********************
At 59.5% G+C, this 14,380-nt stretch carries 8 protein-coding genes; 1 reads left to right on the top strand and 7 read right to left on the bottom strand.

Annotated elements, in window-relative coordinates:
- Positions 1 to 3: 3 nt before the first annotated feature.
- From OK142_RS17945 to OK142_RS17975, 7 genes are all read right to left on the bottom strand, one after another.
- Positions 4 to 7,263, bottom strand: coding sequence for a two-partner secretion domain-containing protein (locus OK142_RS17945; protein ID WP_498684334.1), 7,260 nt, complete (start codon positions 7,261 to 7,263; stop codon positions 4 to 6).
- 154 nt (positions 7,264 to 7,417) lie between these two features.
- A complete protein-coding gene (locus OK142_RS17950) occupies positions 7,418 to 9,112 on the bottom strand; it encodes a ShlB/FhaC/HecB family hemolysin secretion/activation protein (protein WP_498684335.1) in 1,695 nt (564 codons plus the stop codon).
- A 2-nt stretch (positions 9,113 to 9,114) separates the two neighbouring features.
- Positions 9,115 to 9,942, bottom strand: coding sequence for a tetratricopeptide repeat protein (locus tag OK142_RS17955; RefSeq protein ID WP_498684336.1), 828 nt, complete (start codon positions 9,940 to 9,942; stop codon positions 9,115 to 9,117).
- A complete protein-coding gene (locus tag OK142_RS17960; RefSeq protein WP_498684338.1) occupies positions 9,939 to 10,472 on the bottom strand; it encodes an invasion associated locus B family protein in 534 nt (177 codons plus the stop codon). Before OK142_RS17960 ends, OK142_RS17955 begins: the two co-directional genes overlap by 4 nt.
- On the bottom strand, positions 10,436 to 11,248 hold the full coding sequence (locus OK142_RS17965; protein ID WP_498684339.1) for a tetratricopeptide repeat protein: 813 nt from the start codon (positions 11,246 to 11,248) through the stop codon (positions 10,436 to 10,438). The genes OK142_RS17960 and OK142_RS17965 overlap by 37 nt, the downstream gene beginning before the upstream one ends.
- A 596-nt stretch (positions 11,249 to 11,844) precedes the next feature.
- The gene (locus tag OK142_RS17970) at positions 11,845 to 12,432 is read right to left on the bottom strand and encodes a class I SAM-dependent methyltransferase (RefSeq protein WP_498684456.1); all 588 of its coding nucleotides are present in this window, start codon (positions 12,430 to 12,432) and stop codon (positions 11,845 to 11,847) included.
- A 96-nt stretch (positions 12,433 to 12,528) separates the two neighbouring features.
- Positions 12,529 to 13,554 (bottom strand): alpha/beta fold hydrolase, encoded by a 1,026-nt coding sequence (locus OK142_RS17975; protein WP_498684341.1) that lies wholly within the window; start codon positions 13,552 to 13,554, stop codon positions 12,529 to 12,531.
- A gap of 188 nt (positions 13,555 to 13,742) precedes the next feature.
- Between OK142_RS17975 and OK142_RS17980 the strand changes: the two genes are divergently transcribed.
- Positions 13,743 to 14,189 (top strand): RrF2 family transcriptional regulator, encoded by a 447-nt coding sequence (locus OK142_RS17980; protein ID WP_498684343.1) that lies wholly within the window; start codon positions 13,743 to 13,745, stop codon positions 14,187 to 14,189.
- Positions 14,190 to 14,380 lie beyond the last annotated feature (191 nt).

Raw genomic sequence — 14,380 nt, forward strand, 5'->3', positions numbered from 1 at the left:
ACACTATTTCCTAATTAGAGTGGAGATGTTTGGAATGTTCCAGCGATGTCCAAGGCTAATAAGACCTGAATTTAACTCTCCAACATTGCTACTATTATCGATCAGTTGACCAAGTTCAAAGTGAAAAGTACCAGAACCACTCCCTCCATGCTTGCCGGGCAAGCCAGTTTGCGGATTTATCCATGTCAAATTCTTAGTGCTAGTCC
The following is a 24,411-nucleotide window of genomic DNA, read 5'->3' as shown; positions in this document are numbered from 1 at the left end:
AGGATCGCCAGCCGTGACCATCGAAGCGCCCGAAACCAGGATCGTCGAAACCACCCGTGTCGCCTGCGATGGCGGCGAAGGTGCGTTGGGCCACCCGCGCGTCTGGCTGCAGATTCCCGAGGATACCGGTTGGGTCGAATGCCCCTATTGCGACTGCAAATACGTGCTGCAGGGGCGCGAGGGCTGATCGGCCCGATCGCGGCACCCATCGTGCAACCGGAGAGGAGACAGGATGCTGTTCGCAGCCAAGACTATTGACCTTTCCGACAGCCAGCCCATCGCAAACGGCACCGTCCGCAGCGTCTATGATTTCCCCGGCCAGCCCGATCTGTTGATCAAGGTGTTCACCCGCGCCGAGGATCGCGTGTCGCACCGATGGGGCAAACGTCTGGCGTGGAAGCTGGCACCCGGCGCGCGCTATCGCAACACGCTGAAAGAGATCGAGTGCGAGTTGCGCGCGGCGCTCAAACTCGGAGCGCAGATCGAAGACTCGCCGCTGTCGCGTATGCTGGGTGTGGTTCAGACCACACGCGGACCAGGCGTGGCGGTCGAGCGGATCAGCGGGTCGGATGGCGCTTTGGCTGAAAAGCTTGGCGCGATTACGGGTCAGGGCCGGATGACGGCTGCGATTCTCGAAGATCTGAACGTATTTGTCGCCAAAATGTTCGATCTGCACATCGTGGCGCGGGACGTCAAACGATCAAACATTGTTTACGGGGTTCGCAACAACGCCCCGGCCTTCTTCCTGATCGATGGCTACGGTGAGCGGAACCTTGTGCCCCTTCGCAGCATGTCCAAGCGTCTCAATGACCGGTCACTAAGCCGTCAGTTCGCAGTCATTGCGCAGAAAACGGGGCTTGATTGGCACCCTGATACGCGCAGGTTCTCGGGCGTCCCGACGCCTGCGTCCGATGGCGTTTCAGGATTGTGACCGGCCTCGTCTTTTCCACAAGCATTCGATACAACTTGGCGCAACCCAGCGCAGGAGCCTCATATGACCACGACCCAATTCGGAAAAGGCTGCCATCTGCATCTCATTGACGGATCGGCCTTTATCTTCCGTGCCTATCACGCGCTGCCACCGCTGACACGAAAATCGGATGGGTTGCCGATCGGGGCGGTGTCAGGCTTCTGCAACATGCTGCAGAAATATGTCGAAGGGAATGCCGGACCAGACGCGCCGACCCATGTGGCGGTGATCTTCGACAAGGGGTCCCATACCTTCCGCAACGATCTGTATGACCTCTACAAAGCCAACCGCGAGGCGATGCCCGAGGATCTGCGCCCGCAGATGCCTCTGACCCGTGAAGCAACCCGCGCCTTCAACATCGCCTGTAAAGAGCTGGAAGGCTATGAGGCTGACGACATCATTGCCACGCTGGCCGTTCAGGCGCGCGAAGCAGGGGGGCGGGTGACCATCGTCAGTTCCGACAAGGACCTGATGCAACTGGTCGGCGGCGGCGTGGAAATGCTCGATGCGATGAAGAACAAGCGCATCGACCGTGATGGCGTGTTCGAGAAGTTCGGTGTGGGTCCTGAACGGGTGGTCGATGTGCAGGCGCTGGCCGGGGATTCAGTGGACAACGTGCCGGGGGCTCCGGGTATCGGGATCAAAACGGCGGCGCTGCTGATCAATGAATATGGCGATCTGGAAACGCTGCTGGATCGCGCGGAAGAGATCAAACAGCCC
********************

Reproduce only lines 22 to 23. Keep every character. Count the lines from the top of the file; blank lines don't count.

The following is a 24,411-nucleotide window of genomic DNA, read 5'->3' as shown; positions in this document are numbered from 1 at the left end:
AGGATCGCCAGCCGTGACCATCGAAGCGCCCGAAACCAGGATCGTCGAAACCACCCGTGTCGCCTGCGATGGCGGCGAAGGTGCGTTGGGCCACCCGCGCGTCTGGCTGCAGATTCCCGAGGATACCGGTTGGGTCGAATGCCCCTATTGCGACTGCAAATACGTGCTGCAGGGGCGCGAGGGCTGATCGGCCCGATCGCGGCACCCATCGTGCAACCGGAGAGGAGACAGGATGCTGTTCGCAGCCAAGACTATTGACCTTTCCGACAGCCAGCCCATCGCAAACGGCACCGTCCGCAGCGTCTATGATTTCCCCGGCCAGCCCGATCTGTTGATCAAGGTGTTCACCCGCGCCGAGGATCGCGTGTCGCACCGATGGGGCAAACGTCTGGCGTGGAAGCTGGCACCCGGCGCGCGCTATCGCAACACGCTGAAAGAGATCGAGTGCGAGTTGCGCGCGGCGCTCAAACTCGGAGCGCAGATCGAAGACTCGCCGCTGTCGCGTATGCTGGGTGTGGTTCAGACCACACGCGGACCAGGCGTGGCGGTCGAGCGGATCAGCGGGTCGGATGGCGCTTTGGCTGAAAAGCTTGGCGCGATTACGGGTCAGGGCCGGATGACGGCTGCGATTCTCGAAGATCTGAACGTATTTGTCGCCAAAATGTTCGATCTGCACATCGTGGCGCGGGACGTCAAACGATCAAACATTGTTTACGGGGTTCGCAACAACGCCCCGGCCTTCTTCCTGATCGATGGCTACGGTGAGCGGAACCTTGTGCCCCTTCGCAGCATGTCCAAGCGTCTCAATGACCGGTCACTAAGCCGTCAGTTCGCAGTCATTGCGCAGAAAACGGGGCTTGATTGGCACCCTGATACGCGCAGGTTCTCGGGCGTCCCGACGCCTGCGTCCGATGGCGTTTCAGGATTGTGACCGGCCTCGTCTTTTCCACAAGCATTCGATACAACTTGGCGCAACCCAGCGCAGGAGCCTCATATGACCACGACCCAATTCGGAAAAGGCTGCCATCTGCATCTCATTGACGGATCGGCCTTTATCTTCCGTGCCTATCACGCGCTGCCACCGCTGACACGAAAATCGGATGGGTTGCCGATCGGGGCGGTGTCAGGCTTCTGCAACATGCTGCAGAAATATGTCGAAGGGAATGCCGGACCAGACGCGCCGACCCATGTGGCGGTGATCTTCGACAAGGGGTCCCATACCTTCCGCAACGATCTGTATGACCTCTACAAAGCCAACCGCGAGGCGATGCCCGAGGATCTGCGCCCGCAGATGCCTCTGACCCGTGAAGCAACCCGCGCCTTCAACATCGCCTGTAAAGAGCTGGAAGGCTATGAGGCTGACGACATCATTGCCACGCTGGCCGTTCAGGCGCGCGAAGCAGGGGGGCGGGTGACCATCGTCAGTTCCGACAAGGACCTGATGCAACTGGTCGGCGGCGGCGTGGAAATGCTCGATGCGATGAAGAACAAGCGCATCGACCGTGATGGCGTGTTCGAGAAGTTCGGTGTGGGTCCTGAACGGGTGGTCGATGTGCAGGCGCTGGCCGGGGATTCAGTGGACAACGTGCCGGGGGCTCCGGGTATCGGGATCAAAACGGCGGCGCTGCTGATCAATGAATATGGCGATCTGGAAACGCTGCTGGATCGCGCGGAAGAGATCAAACAGCCC